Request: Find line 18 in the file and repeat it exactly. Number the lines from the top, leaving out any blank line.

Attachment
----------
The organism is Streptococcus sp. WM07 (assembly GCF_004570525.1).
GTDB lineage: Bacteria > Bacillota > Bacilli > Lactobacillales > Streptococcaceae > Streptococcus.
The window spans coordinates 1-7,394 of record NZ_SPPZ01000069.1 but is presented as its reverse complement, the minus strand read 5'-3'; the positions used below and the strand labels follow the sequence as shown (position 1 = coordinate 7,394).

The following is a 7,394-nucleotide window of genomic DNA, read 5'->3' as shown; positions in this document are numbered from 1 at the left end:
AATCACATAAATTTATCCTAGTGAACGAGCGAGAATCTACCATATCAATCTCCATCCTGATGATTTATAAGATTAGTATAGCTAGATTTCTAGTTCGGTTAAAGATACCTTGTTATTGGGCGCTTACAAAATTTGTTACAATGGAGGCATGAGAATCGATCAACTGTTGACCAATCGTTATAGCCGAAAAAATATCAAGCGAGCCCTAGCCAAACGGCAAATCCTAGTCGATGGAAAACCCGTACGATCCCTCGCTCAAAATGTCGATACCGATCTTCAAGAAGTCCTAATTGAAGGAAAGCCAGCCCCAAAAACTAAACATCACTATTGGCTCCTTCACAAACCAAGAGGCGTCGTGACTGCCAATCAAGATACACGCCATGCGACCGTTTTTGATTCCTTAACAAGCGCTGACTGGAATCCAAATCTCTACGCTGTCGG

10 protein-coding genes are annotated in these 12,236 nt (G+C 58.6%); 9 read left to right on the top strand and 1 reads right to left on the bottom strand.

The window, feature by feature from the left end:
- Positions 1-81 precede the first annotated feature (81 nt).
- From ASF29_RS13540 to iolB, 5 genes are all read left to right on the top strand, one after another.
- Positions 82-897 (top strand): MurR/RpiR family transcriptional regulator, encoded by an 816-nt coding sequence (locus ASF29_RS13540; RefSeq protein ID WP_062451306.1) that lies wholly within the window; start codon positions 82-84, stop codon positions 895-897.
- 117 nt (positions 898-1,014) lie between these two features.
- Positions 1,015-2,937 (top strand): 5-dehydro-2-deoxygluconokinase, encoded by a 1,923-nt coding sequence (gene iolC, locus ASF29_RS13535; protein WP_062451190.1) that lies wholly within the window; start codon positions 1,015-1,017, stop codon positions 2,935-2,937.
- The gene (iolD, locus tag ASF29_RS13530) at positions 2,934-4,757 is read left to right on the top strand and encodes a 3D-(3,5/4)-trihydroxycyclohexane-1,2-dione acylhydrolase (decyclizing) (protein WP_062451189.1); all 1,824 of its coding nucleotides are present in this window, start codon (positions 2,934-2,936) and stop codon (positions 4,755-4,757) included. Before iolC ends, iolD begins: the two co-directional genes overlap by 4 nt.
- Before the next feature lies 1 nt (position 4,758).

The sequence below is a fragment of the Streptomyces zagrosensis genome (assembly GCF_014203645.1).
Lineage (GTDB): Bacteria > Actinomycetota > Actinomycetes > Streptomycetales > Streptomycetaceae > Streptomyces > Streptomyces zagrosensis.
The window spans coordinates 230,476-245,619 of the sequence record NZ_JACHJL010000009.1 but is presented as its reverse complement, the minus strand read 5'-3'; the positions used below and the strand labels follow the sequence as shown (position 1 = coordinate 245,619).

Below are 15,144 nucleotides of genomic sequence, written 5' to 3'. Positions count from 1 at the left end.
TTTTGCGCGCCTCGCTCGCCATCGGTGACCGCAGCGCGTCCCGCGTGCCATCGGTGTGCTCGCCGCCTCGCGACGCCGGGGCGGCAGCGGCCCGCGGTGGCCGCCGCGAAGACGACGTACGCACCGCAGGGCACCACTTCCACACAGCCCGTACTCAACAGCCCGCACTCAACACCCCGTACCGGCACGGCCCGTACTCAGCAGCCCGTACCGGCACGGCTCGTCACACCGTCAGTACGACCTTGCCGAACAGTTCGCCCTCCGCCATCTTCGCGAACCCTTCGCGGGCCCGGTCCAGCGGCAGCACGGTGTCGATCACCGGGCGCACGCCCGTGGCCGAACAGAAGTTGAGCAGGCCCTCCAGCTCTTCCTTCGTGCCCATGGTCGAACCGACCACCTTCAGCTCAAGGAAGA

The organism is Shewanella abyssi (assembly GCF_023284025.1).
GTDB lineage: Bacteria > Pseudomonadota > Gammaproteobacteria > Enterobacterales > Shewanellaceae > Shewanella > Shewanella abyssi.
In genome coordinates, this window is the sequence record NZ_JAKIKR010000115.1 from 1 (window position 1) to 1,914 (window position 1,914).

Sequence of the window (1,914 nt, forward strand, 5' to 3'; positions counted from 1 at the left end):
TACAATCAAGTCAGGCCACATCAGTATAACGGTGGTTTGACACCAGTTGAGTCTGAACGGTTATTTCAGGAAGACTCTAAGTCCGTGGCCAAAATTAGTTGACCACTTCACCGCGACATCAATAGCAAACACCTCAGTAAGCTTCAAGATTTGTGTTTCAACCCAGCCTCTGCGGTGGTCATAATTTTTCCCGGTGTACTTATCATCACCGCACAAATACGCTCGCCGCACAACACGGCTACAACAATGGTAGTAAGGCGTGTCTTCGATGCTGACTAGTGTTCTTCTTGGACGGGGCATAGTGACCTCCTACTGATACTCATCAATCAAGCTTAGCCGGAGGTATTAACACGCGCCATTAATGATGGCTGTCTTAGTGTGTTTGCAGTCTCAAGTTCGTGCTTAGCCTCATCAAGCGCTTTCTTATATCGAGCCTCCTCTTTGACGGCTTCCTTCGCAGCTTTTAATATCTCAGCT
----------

Below are 15,144 nucleotides of genomic sequence, written 5' to 3'. Positions count from 1 at the left end.